I’m almost certainly breaking my own gig rules by including this one, effectively a covers band gig, in my gig list, but I don’t care, they’re my rules, and I can damn well break them if I want to! I think, however, I need to say, by way of explanation/ justification, that (music being a highly subjective topic, and one’s own taste in music as intrinsically individual as their own DNA) for me, The Parachute Men are the best band ever to hail from these shores, full stop. Their 1988 debut album “The Innocents” is one of the finest ever recorded; from the opening deliciously plangent guitar chimes of “Sometimes In Vain”, through to the wispy, haunting refrain that fades out closer “Quiet Day” like some distant, half-remembered dream, it’s an album as familiar to me as my own skin, and only has one serious rival, the Bunnymen’s 7-years-older “Heaven Up Here”, as my most-played record ever. And just to round it off, their finest hour, the monumental, majestic “If I Could wear Your Jacket…?”, only has “Revolutionary Spirit” and “Life On Mars” as company for the best single of all time. There, I’ve said it!
Right, hopefully that positions how I came to find myself in Leeds, 200 miles North of home and hearth, on a chilly January Saturday evening. Thanks to the good offices of Facebook, I’d re-connected with The Parachute Men’s vocalist, the vivacious force of nature that is Fiona Gregg, and kept abreast of her occasional musical dabblings. So when a window of opportunity cracked open, even only slightly, with Fi’s “hobby” covers band, The Leeds 6 All-Stars, first on the bill at the Brudenell on a potential Evan visit Saturday, I leapt through it with gusto! Having dropped Evan off at 4.30 in North Wales, I traversed the Pennines in increasingly inky blackness, nevertheless finding The Brudenell relatively easily, and parking up at 6.30. I followed the noise into the hall to the left of the venue, spotting Fi and the band chilling while waiting for their soundcheck and watching tonight’s headliners, second wave Anarcho-punk survivors Abrasive Wheels, crank up their own noisy soundcheck. Nothing to do but surprise the holy hell out of “Lady Poundland”, so I did! The years fell away as we caught up, comparing life experiences over the last 25 years – yup, it’s been that damn long since I last saw The Parachute Men…!
Eventually, Fi and The All-Stars had to soundcheck, running through a bouncy version of Blondie’s “Dreaming” as the WMC-style venue filled up with old punkers, then off to prepare. I hung out and sussed out tonight’s “raison d’etre”, which was to celebrate the 50th birthday of Skum, a heavily tattooed and apparently notoriously cantankerous local punk rocker (though he seemed a reasonable enough bloke when I shook his hand and wished him happy birthday). An old mate of Skum’s got up onstage to do likewise (“we’re surprised you made it to 50!”) and play a number, before the stage was swathed with dry ice and Fi led the All Stars onstage at 8.30. Smartened up for the occasion, particularly Fi’s beau, former Three Johns bassist Phil Brennan, who sported some natty red checked trousers onstage, they kicked into an eclectic selection of rock, punk and 60’s covers, chosen to fit the mood of the evening. Some fine fretwork from veteran guitarist Mick Lake early doors, particularly during a strident “Blitzkrieg Bop” and a punchy, push’n’shove “Can’t Explain”, but let’s face it, I was only really here to hear THE VOICE…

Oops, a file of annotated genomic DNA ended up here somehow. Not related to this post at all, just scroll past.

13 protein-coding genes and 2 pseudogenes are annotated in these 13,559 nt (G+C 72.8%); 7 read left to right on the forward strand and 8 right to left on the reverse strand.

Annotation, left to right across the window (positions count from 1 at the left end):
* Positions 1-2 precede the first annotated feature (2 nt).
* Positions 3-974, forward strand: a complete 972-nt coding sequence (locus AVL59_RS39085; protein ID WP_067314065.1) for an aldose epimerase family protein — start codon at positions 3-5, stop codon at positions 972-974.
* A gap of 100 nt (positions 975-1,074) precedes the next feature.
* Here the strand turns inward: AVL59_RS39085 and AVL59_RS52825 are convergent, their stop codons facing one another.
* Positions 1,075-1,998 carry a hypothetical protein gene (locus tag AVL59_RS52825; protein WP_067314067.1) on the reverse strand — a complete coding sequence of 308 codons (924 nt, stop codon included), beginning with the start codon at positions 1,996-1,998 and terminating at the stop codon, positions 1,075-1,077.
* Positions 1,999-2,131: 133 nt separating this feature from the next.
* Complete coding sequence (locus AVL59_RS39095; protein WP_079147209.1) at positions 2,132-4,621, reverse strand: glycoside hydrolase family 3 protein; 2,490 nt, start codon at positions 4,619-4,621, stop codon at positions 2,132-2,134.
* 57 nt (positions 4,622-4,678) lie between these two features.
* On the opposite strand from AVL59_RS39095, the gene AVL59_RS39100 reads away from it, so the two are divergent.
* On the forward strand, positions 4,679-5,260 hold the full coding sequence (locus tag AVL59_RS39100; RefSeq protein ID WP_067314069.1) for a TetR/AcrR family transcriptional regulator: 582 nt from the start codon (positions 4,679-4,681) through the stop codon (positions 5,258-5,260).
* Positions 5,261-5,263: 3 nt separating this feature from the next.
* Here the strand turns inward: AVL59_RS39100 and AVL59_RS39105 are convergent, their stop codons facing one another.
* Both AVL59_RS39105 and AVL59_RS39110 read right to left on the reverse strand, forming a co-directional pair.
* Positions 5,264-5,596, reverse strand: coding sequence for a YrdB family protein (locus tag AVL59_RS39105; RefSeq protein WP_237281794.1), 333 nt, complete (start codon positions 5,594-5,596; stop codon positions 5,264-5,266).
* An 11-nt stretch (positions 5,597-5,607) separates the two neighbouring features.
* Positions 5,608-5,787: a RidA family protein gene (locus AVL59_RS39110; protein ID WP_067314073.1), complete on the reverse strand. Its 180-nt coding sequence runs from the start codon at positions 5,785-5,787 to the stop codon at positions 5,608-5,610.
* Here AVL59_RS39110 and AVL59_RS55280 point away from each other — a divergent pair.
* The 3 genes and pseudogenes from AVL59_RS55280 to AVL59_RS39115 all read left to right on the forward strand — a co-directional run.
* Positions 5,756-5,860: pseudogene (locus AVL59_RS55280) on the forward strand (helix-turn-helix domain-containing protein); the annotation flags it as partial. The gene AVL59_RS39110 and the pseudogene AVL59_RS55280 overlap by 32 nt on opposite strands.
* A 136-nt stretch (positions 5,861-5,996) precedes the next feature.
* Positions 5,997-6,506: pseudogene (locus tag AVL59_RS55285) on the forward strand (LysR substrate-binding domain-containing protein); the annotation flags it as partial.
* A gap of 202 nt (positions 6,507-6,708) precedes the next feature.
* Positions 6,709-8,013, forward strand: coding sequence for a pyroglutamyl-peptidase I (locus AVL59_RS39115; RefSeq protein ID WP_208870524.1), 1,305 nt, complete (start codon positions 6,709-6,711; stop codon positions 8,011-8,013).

Husky, sincere, heart-crackingly world-weary and able to project a mood of delicious melancholy back in the day, time and maturity has only given Fiona’s voice more depth and range, Fi switching deftly from disconsolate yearning to impish rabble-rousing, seemingly in consecutive breaths, complementing her bouncy, energetic performance. This was no better illustrated than by the set highlight, a perfect rendition of Joy Division’s desolate classic “Love Will Tear Us Apart”, which segued skilfully, thanks to the outro riff, into The Crystals’ “Then He Kissed Me”, Fi’s vocals driving the mood change. Just lovely stuff. A swift half-hour concluded by Fi announcing, “we’re available for parties”. Hmmm, there’s an idea…!
Hung out with Fi afterwards for long-overdue photos, meeting folks and banter, while second band The Expelaires kicked off their set. A Leeds post-punk band from back in the day, I remembered and enjoyed their angular Zoo Records release “To See You”, but ultimately the realisation that there was a damn long way to go to get home hit me, and I bade fond farewells to Lady Poundland, hitting the road about ¼ to 10. Good thing too, as M1 roadworks necessitated a lengthy 50 mph crawl, then worse, a junction closure sent me through a mordant Wakefield city centre frantically looking for diversion signs. Once clear of this muck, I made good time but still hit home at a red-eyed 1.15. Yikes! But you bet it was worth all the hassle to catch up with an old friend, and to hear THAT voice sing and soar once again.